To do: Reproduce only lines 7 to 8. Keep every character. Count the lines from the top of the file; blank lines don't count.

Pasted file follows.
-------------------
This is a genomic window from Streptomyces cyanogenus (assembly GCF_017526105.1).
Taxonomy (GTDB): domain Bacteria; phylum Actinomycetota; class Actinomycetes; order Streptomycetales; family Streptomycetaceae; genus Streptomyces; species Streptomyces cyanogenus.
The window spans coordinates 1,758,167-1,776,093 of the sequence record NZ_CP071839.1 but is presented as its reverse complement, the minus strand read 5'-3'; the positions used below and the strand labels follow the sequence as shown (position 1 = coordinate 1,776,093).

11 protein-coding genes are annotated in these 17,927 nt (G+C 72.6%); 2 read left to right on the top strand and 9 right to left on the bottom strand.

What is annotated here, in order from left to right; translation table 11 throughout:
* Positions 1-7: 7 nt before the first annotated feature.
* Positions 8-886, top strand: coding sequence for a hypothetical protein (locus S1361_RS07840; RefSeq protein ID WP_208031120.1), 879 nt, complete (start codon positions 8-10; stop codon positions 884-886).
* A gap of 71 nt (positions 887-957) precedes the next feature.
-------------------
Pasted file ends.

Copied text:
* Positions 8-886, top strand: coding sequence for a hypothetical protein (locus S1361_RS07840; RefSeq protein ID WP_208031120.1), 879 nt, complete (start codon positions 8-10; stop codon positions 884-886).
* A gap of 71 nt (positions 887-957) precedes the next feature.